Lindsay Sagnette just capped off a pretty good year. The 38-year-old, who has been at Crown/Hogarth since 2010, had two coups in 2013—one was an unexpected literary hit that made the awards rounds, and the other was an unstoppable bestseller. Those two books are Anthony Marra’s A Constellation of Vital Phenomena and Gillian Flynn’s Gone Girl. The former, which came out in May, earned more than respectable sales (according to BookScan, the hardcover has sold over 20,000 copies), and strong reviews, landing on the National Book Awards longlist. The latter, out since June 2012, achieved dizzying heights; the paperback edition does not bow until April but, by the close of last year, the combined global sales of the hardcover and e-book editions topped six million copies.
Books were always Sagnette’s destiny, or at least, her goal. As an undergraduate at the University of Virginia, where she was an English major with a focus in poetry, she initially thought she’d go for an M.F.A. When she told her advisor of her plan to puruse a graduate degree in poetry, he suggested she try getting a job in the “real world” first. She wanted to be “as close to books as I could be—without writing them.” That meant an editorial job at a publishing house in New York City.
Her first gig, in 1997, was as an assistant to the literary agent Howard Morhaim, who owns an eponymous firm. After working for Morhaim, whose authors range from the literary to the commercial, Sagnette moved on to “about the best first job in publishing you could ever have.” In 2000 she became an editorial assistant at Riverhead, working under Julie Grau. The prestige—and ensuing success—of the authors Grau was acquiring is something that shaped Sagnette’s sensibilities and career goals. “We were buying every single person we’re now reading—Sarah Waters, Nick Hornby. I mean, it was just incredible.”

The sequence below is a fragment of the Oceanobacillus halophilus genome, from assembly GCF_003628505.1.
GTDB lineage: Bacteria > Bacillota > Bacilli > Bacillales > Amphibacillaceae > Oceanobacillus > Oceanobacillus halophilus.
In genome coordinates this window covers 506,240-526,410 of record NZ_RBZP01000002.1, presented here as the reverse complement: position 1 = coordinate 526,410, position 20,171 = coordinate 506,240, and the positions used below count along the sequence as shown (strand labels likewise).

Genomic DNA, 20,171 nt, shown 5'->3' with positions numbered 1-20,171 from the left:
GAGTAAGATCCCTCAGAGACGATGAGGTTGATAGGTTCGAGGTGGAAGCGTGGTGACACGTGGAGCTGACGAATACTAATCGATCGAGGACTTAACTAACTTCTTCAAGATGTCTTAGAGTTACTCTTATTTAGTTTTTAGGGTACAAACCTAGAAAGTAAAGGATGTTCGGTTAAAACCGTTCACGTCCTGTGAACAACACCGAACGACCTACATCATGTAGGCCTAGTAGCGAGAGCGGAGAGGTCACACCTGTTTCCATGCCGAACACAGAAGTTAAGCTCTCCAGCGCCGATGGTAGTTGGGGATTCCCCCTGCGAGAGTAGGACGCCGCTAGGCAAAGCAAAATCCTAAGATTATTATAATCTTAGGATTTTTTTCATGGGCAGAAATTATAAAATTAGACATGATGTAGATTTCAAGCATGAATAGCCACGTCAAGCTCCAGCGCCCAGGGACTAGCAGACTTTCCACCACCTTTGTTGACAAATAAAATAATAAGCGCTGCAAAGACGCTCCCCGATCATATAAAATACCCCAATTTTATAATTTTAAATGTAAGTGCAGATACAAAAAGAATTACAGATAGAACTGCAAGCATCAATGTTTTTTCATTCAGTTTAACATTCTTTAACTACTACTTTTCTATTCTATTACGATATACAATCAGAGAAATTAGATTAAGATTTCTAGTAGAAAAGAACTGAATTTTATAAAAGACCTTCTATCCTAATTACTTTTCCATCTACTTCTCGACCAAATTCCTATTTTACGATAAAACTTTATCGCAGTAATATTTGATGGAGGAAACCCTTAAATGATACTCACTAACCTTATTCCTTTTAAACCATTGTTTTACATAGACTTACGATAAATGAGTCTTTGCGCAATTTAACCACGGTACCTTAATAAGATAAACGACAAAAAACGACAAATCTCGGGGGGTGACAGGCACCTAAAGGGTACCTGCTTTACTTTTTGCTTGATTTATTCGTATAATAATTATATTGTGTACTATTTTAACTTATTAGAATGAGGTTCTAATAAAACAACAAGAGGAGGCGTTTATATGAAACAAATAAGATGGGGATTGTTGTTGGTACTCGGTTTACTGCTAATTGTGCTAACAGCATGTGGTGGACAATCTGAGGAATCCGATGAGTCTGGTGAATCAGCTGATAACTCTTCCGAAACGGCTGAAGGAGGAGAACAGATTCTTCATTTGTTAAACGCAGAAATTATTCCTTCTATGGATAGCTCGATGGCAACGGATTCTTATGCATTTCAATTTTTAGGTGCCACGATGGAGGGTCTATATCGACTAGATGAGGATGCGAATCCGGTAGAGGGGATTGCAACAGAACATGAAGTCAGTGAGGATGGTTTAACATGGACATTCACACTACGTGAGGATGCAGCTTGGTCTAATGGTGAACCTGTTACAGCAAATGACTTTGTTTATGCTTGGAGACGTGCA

From Riverhead, Sagnette went to Grove/Atlantic, where she edited some poetry and got to work on major titles like Kiran Desai’s The Inheritance of Loss. After Grove, Sagnette landed at Bloomsbury, was laid off in the midst of an overhaul of the editorial team there, and moved to St. Martin’s Press, working under George Witte and Sally Richardson.
Describing her niche, Sagnette said she leans towards the literary, but also appreciates the sentimental. “I like books with a lot of heart, that err on the side of emotion in some way. If there are books that are really artfully put together—almost like architectural constructions—then I tend to run towards the ones that are emotional, and have a real voice and storytelling drive,” she explained. And, having worked at literary imprints as well as more commercial ones, she said she does have a commitment to finding literary books that still have a hope of selling. “I’ve never wanted to publish books that I think are beautiful, but no one wants to read. I’ve always wanted people to come to the books that I’m working on, and find stories that are relevant to them.”
Whether it was relevant to them or not, people flocked to Gone Girl. (Flynn signed a two-book deal with Crown’s now shuttered imprint, Shaye Areheart Books. Flynn then signed a second deal with Crown; Sagnette was assigned to edit Flynn when she arrived.) While Flynn’s first two novels, Sharp Objects and Dark Places, sold well, there was a general feeling in publishing circles that the author was poised to break out in a bigger way. But, said Sagnette, Flynn still “exceeded everyone’s expectations when she turned in Gone Girl.”
The twisting, twisted tale of a marriage gone horribly off the rails, Gone Girl, which is told in alternating first person by the wife, Amy, and the husband, Nick, is, Sagnette feels, a work that maintains Flynn’s signature voice while bringing it up a notch. The critics, certainly, agreed, and Gone Girl became that unique book seemingly as adored by the critics as by the general public.
While Sagnette cherishes working with Flynn—a new novel is forthcoming, but Sagnette said she is barred from sharing any details—her experience acquiring and editing Marra has been one of the highlights of her career. “I think that was one of the proudest moments I’ve ever had in publishing,” Sagnette said, citing the joy of working on a book and then watching as it achieves both sales and critical acclaim.
With much on the horizon in 2014—film adaptations are set for both Gone Girl and Sharp Objects, and Sagnette recently bought former lawyer Eliza Kennedy’s buzzed-about, humorous, and profane novel I Take You at the 2013 Frankfurt Book Fair—this editor is gearing up for another good year.
Current title: Senior editor at Crown and Hogarth
Higher education: B.A., University of Virginia
Favorite books: Although she said “it’s impossible to choose three,” if forced, she goes with Anna Karenina by Leo Tolstoy; The Heart Is a Lonely Hunter by Carson McCullers; and Sula by Toni Morrison.